Aug 3, 2014 - Cornell Chicken

Yesterday I cooked this Cornell Chicken recipe in my Weber Smokey Mountain (WSM) and it turned out great!

The Cornell Chicken recipe comes from Robert Baker who was a professor at Cornell University and founded the Food Science Institute at that college.

There are variations on the original Cornell recipe, and the baste I used (recipe link above, from virtualweberbullet.com) uses a base of dijon, cider vinegar, and rosemary and it came out splendidly! I used a blend of cherry and apple woods.

I butterflied the chicken and brined it first, but this is a very versatile recipe that could be cooked with any chicken parts or preparation and in any grill or BBQ - gas, charcoal, a Traeger, etc.

The WSM smoking away:

WSM Smoking

Chicken cooking:

Chicken Cooking

Finished product:

Chicken Done

Give it a try, you won’t be disappointed.

Jul 23, 2014 - VOIP Solution Round FOUR

Oh no, if you’ve been reading this blog for a long time I already know what you are thinking - here we go, switching VOIP providers yet again. Don’t worry, Flowroute continues to be my SIP provider of choice (they are, quite simply, awesome).

No, this round was prompted by a hardware failure when our 5 year old Linksys PAP2TNA bit the dust. A couple of days ago my wife went to use the phone - so she hit the Talk button to take it off-hook, but then realized she needed some additional information so hung up. The ATA was making a dial-tone, because I could hear it from across the room. Two minutes later she hit the Talk button again, and got… silence. No dial-tone, just nothing.

Hmmm, that’s weird - so I go and take a look at the Linksys ATA and find it boot-looping. The power LED would flash green, the LAN LED would flash green, then the power LED would go red and it would reboot itself. I cycled the power, even left it unplugged for the day, but it appears that it decided to randomly fry itself.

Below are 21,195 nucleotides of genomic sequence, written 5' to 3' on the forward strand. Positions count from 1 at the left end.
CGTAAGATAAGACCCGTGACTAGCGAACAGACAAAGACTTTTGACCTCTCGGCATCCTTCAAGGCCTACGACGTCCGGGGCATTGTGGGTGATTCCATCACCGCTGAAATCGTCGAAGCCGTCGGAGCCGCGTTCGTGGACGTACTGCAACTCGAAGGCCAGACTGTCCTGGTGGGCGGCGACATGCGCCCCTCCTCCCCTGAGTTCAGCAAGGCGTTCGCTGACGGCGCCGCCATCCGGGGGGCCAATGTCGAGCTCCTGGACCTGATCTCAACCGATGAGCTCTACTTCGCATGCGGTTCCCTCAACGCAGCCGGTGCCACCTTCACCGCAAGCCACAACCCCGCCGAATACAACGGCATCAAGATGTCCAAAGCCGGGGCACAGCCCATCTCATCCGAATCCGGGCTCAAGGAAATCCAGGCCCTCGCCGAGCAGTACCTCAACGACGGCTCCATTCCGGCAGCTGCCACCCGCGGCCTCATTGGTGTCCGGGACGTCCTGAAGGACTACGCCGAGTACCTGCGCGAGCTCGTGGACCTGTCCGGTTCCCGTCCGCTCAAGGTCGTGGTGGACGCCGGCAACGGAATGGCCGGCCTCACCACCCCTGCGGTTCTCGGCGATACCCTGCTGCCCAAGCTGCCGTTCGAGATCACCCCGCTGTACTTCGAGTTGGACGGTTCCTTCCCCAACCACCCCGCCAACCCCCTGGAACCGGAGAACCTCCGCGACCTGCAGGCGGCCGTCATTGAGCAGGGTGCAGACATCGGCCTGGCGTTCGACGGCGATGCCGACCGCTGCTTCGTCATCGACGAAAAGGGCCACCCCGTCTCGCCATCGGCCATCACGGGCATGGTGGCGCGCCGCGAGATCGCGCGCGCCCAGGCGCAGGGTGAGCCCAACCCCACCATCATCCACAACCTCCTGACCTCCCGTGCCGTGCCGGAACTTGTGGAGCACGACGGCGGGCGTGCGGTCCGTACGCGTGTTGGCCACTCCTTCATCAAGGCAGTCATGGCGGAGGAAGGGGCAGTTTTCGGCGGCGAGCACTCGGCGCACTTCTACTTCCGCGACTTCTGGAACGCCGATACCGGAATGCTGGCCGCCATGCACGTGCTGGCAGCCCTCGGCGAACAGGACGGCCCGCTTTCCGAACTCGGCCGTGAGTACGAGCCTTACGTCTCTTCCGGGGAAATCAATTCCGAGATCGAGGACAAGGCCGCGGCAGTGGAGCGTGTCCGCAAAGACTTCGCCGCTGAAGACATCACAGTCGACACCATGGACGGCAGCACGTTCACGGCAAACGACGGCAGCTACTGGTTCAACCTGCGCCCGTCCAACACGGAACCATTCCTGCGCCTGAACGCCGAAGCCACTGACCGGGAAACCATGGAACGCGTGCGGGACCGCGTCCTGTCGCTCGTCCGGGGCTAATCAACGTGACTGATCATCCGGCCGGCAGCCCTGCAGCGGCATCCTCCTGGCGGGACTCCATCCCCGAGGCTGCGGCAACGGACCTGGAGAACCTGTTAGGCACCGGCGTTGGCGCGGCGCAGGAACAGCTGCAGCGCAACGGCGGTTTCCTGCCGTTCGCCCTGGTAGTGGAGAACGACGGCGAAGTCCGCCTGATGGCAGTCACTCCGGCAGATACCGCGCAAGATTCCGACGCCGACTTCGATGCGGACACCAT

Well, time for a new ATA. I had heard about Obihai’s affordable ATAs and found that the local Fry’s had an OBi100 in stock for around $40. The OBi100 is a very basic model, supporting just a single POTS line, but that’s all we need.

OBi devices have two modes of configuration - you can browse directly to the device on your local network to configure services, or auto-provision through the ObiTalk website. Although I’m familiar enough with SIP configuration that I don’t mind direct device config, I decided to provision it via ObiTalk.

Flowroute isn’t one of Obihai’s “certified” providers, but it’s just SIP and I found a config guide at Flowroute’s website. The config guide was for direct device config, but the fields are the same, so it was easy enough to provision.

And it worked! Well, actually it only sort of worked. I could make outbound calls via Flowroute, but inbound calls to my DID would just result in a busy signal. At this point, I wasn’t sure if it was something in the SIP negotiation preventing Flowroute from routing my DID, or something in the OBi device, or just something I screwed up in the config.

So, I gave up on ObiTalk - I deleted my device from ObiTalk, reset the OBi device to factory defaults, and then started manual SIP configuration. Guess what? It worked - fully! Both inbound and outbound calls were working fine.

At this point, I still wasn’t sure where the problem was - all the possibilities were still, well, possibilities. So this morning I opened a support case with Flowroute. Realize that I’m about as small potatoes of a customer that Flowroute can have - I give them just a couple of bucks a month for DID, E911, and per-minute usage. Yet, each time I’ve opened a support case they have been responsive, thorough, and just plain fantastic.

Today was no exception, with the support person providing the key information that they have seen issues on OBi devices where X_InboundCallRoute is misconfigured. The result of this is that everything is great on the Flowroute end, but the OBi device doesn’t know what to do with the call and gives a busy signal. She suggested making sure the value for this was “ph”. That seemed to ring a bell - I remember noticing that my manual configuration had this value, but the provisioned value from ObiTalk did not.